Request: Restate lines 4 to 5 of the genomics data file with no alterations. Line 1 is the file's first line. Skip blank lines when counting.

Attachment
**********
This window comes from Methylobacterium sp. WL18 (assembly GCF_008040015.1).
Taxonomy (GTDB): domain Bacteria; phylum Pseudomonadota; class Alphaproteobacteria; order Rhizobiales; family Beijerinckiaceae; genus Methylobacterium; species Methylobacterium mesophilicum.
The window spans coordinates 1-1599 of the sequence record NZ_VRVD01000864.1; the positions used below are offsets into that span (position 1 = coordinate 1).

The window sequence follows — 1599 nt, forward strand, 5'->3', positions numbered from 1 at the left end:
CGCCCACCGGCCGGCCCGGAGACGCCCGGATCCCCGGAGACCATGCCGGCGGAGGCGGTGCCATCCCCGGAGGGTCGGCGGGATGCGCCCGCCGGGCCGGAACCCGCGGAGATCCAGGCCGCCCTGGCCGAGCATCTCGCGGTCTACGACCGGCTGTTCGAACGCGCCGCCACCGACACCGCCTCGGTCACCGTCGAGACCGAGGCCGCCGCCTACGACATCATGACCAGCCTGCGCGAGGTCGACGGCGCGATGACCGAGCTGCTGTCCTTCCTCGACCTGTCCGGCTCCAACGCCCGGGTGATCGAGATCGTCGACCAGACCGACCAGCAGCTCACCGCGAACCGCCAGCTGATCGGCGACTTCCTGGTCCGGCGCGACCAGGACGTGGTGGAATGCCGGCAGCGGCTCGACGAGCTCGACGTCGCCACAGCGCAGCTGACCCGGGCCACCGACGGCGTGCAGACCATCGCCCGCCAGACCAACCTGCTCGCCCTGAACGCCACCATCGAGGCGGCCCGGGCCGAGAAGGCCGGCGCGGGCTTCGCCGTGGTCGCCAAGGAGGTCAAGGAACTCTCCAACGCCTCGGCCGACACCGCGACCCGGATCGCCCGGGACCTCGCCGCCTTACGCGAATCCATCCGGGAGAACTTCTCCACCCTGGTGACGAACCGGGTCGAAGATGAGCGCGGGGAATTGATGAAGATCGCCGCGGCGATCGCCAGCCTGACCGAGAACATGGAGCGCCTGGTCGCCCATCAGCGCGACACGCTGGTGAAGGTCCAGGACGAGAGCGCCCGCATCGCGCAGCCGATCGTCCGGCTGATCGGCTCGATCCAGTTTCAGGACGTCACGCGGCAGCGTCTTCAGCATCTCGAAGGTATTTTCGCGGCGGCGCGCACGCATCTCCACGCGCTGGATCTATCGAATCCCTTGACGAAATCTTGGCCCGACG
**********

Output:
The window sequence follows — 1599 nt, forward strand, 5'->3', positions numbered from 1 at the left end:
CGCCCACCGGCCGGCCCGGAGACGCCCGGATCCCCGGAGACCATGCCGGCGGAGGCGGTGCCATCCCCGGAGGGTCGGCGGGATGCGCCCGCCGGGCCGGAACCCGCGGAGATCCAGGCCGCCCTGGCCGAGCATCTCGCGGTCTACGACCGGCTGTTCGAACGCGCCGCCACCGACACCGCCTCGGTCACCGTCGAGACCGAGGCCGCCGCCTACGACATCATGACCAGCCTGCGCGAGGTCGACGGCGCGATGACCGAGCTGCTGTCCTTCCTCGACCTGTCCGGCTCCAACGCCCGGGTGATCGAGATCGTCGACCAGACCGACCAGCAGCTCACCGCGAACCGCCAGCTGATCGGCGACTTCCTGGTCCGGCGCGACCAGGACGTGGTGGAATGCCGGCAGCGGCTCGACGAGCTCGACGTCGCCACAGCGCAGCTGACCCGGGCCACCGACGGCGTGCAGACCATCGCCCGCCAGACCAACCTGCTCGCCCTGAACGCCACCATCGAGGCGGCCCGGGCCGAGAAGGCCGGCGCGGGCTTCGCCGTGGTCGCCAAGGAGGTCAAGGAACTCTCCAACGCCTCGGCCGACACCGCGACCCGGATCGCCCGGGACCTCGCCGCCTTACGCGAATCCATCCGGGAGAACTTCTCCACCCTGGTGACGAACCGGGTCGAAGATGAGCGCGGGGAATTGATGAAGATCGCCGCGGCGATCGCCAGCCTGACCGAGAACATGGAGCGCCTGGTCGCCCATCAGCGCGACACGCTGGTGAAGGTCCAGGACGAGAGCGCCCGCATCGCGCAGCCGATCGTCCGGCTGATCGGCTCGATCCAGTTTCAGGACGTCACGCGGCAGCGTCTTCAGCATCTCGAAGGTATTTTCGCGGCGGCGCGCACGCATCTCCACGCGCTGGATCTATCGAATCCCTTGACGAAATCTTGGCCCGACG